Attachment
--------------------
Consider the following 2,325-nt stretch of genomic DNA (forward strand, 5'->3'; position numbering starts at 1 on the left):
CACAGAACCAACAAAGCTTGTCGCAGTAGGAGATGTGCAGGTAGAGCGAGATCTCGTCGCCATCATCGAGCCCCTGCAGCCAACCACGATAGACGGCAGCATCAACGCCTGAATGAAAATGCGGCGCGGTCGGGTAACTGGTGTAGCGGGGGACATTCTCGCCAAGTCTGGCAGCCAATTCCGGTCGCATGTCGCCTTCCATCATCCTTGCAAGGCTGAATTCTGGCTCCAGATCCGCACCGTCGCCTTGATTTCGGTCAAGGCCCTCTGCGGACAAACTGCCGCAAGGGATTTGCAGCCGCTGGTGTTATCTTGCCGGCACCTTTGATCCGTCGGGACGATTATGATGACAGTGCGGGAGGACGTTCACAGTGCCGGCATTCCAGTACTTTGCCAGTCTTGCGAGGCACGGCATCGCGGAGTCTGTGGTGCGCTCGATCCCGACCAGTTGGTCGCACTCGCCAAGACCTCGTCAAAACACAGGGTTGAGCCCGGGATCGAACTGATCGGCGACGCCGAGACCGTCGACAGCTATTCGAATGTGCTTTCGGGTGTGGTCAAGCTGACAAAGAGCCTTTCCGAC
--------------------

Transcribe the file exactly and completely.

Consider the following 2,325-nt stretch of genomic DNA (forward strand, 5'->3'; position numbering starts at 1 on the left):
CACAGAACCAACAAAGCTTGTCGCAGTAGGAGATGTGCAGGTAGAGCGAGATCTCGTCGCCATCATCGAGCCCCTGCAGCCAACCACGATAGACGGCAGCATCAACGCCTGAATGAAAATGCGGCGCGGTCGGGTAACTGGTGTAGCGGGGGACATTCTCGCCAAGTCTGGCAGCCAATTCCGGTCGCATGTCGCCTTCCATCATCCTTGCAAGGCTGAATTCTGGCTCCAGATCCGCACCGTCGCCTTGATTTCGGTCAAGGCCCTCTGCGGACAAACTGCCGCAAGGGATTTGCAGCCGCTGGTGTTATCTTGCCGGCACCTTTGATCCGTCGGGACGATTATGATGACAGTGCGGGAGGACGTTCACAGTGCCGGCATTCCAGTACTTTGCCAGTCTTGCGAGGCACGGCATCGCGGAGTCTGTGGTGCGCTCGATCCCGACCAGTTGGTCGCACTCGCCAAGACCTCGTCAAAACACAGGGTTGAGCCCGGGATCGAACTGATCGGCGACGCCGAGACCGTCGACAGCTATTCGAATGTGCTTTCGGGTGTGGTCAAGCTGACAAAGAGCCTTTCCGAC